The pupil then thought for a while about what the master had said to him, before eventually saying to the master, ‘Master, I’ve been thinking … What if I had said I couldn’t hear the mountain stream? … What would you have said then?’
‘Disciple?’ said the master. ‘Yes, master?’ said the pupil. ‘Enter Zen from there,’ replied the master.
If you ask, ‘What is Zen,’ you should not expect an answer---certainly not an answer that says something definite and intelligible to the conscious, rational intellect. You see, Zen is something inherently indescribable. Words fail to explain it or exhaust its meaning. However, if the Zen story set forth above says anything, it says this---Zen is to be experienced in the real and the ‘concrete’ as opposed to the abstract.
In Western religion the Ultimate ('God,' if you wish) is sometimes referred to as Pure Being or something like that---a very abstract idea. In Eastern religion the Ultimate---Zen, the Tao---is more like Pure Be-ing-ness/Living-ness of life itself experienced as real, living things---something (actually, 'no-thing') much more concrete. Get the idea? (If you do, you can explain it to me. Just kidding.) In Western religion the Ultimate creates by making. In Eastern religion the Ultimate creates (not quite the right word here) by 'not-making.' The Tao, the very essence of life, is something growing and evolving. It is forever dynamic and not static. It must be found in the everyday things of life---for example, in the sound of a mountain stream, or in the absence of any such sound, or in those inexplicable and gratuitously unfair things of life such as the death of one of your children.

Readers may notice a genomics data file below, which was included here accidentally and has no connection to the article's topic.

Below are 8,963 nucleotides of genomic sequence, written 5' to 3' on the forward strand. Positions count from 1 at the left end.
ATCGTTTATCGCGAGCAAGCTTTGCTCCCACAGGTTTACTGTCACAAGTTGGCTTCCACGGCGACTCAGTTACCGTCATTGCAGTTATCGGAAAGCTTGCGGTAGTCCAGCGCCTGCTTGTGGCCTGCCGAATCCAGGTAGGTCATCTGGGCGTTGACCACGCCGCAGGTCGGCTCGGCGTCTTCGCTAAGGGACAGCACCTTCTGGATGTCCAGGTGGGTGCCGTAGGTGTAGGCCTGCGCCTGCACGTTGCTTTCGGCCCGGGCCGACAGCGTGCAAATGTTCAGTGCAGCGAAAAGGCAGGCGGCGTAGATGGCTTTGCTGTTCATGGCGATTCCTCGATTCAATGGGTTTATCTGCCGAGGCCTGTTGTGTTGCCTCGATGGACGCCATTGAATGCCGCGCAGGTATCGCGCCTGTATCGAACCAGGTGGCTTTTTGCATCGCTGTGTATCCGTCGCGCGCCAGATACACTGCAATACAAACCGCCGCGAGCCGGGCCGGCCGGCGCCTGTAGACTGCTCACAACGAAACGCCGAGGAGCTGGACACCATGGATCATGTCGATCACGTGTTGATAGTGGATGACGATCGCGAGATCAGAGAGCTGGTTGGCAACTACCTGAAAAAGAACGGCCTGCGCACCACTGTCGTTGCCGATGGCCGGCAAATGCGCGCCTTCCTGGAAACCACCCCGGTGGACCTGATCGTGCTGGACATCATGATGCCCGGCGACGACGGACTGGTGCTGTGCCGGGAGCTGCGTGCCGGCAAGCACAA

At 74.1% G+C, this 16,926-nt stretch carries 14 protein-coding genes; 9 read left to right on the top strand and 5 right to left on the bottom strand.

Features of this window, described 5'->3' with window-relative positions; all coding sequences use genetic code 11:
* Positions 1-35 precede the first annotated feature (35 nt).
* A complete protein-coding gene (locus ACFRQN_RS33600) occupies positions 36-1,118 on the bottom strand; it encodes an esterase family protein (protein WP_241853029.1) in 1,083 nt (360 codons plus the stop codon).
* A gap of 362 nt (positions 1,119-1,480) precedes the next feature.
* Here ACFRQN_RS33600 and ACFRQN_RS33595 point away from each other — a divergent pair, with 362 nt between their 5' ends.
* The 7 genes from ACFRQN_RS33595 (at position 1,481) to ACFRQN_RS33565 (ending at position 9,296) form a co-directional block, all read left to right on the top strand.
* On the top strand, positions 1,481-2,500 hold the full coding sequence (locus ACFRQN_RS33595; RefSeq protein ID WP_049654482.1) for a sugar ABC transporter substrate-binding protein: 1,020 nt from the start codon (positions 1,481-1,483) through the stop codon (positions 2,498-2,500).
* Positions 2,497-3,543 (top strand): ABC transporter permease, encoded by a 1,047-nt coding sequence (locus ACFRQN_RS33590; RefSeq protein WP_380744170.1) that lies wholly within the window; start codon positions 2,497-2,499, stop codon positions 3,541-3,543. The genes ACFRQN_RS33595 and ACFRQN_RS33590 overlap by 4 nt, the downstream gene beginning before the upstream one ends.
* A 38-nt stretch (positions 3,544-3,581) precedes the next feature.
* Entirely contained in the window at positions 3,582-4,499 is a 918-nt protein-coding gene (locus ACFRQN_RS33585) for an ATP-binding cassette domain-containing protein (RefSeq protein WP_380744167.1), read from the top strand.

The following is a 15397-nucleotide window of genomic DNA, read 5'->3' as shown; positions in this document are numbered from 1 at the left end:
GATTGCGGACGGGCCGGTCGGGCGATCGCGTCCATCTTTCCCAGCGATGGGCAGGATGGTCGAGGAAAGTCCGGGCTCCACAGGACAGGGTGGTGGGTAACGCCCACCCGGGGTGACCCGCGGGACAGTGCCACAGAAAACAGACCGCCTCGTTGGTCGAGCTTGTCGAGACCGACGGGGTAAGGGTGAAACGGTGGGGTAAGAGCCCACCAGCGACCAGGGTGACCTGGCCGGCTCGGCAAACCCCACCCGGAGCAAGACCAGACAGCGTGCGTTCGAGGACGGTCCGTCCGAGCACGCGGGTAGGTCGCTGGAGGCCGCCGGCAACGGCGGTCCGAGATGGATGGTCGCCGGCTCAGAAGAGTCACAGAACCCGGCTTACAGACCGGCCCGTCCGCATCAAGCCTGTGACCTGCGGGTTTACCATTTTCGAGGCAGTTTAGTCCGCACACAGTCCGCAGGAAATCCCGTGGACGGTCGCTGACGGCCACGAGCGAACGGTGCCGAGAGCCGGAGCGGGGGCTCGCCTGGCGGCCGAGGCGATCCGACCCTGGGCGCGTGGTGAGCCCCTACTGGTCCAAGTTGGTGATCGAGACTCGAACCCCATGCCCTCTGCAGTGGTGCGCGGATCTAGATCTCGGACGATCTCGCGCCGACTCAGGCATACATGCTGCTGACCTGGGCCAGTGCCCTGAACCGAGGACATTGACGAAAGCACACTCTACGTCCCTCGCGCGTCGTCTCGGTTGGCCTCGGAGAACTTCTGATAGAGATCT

Yes, the so-called ‘meaning’ (such an ugly word!) of life is to be found in the living of your days, in the very livingness of life itself. You will not find true meaning in anything or anyone other than in the real and concrete things of life. Those things include, of course, human relationships which can be quite meaningful. The intangible is to be found in the tangible. Indeed, the intangible and the tangible are one and the same. The extraordinary is to be found in the ordinary. Again, they are one and the same.
Calligraphy: (top left) mu [not, nothing, no-thing]; (below) mindfulness.